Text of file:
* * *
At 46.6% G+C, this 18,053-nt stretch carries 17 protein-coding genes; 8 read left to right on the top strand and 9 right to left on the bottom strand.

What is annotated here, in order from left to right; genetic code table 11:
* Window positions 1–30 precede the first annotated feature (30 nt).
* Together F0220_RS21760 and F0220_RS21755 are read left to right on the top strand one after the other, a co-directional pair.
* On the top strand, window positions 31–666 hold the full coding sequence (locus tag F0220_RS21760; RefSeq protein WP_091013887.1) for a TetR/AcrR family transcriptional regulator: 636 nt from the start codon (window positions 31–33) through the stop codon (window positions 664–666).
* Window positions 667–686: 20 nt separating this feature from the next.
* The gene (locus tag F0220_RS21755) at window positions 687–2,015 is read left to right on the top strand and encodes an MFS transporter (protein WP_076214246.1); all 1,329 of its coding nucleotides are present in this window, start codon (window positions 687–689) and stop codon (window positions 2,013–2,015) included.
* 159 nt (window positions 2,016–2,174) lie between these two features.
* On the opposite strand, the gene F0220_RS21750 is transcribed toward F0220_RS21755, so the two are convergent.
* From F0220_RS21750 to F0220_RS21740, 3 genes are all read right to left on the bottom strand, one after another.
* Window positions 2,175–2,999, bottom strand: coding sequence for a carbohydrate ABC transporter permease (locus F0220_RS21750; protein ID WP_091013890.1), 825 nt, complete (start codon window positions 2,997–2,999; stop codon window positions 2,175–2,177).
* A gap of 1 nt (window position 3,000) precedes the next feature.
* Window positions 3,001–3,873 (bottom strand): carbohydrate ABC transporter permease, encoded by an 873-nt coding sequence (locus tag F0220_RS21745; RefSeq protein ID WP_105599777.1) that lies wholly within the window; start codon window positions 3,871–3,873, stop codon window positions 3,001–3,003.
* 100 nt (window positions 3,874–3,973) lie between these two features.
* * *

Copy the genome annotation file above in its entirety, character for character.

At 46.6% G+C, this 18,053-nt stretch carries 17 protein-coding genes; 8 read left to right on the top strand and 9 right to left on the bottom strand.

What is annotated here, in order from left to right; genetic code table 11:
* Window positions 1–30 precede the first annotated feature (30 nt).
* Together F0220_RS21760 and F0220_RS21755 are read left to right on the top strand one after the other, a co-directional pair.
* On the top strand, window positions 31–666 hold the full coding sequence (locus tag F0220_RS21760; RefSeq protein WP_091013887.1) for a TetR/AcrR family transcriptional regulator: 636 nt from the start codon (window positions 31–33) through the stop codon (window positions 664–666).
* Window positions 667–686: 20 nt separating this feature from the next.
* The gene (locus tag F0220_RS21755) at window positions 687–2,015 is read left to right on the top strand and encodes an MFS transporter (protein WP_076214246.1); all 1,329 of its coding nucleotides are present in this window, start codon (window positions 687–689) and stop codon (window positions 2,013–2,015) included.
* 159 nt (window positions 2,016–2,174) lie between these two features.
* On the opposite strand, the gene F0220_RS21750 is transcribed toward F0220_RS21755, so the two are convergent.
* From F0220_RS21750 to F0220_RS21740, 3 genes are all read right to left on the bottom strand, one after another.
* Window positions 2,175–2,999, bottom strand: coding sequence for a carbohydrate ABC transporter permease (locus F0220_RS21750; protein ID WP_091013890.1), 825 nt, complete (start codon window positions 2,997–2,999; stop codon window positions 2,175–2,177).
* A gap of 1 nt (window position 3,000) precedes the next feature.
* Window positions 3,001–3,873 (bottom strand): carbohydrate ABC transporter permease, encoded by an 873-nt coding sequence (locus tag F0220_RS21745; RefSeq protein ID WP_105599777.1) that lies wholly within the window; start codon window positions 3,871–3,873, stop codon window positions 3,001–3,003.
* 100 nt (window positions 3,874–3,973) lie between these two features.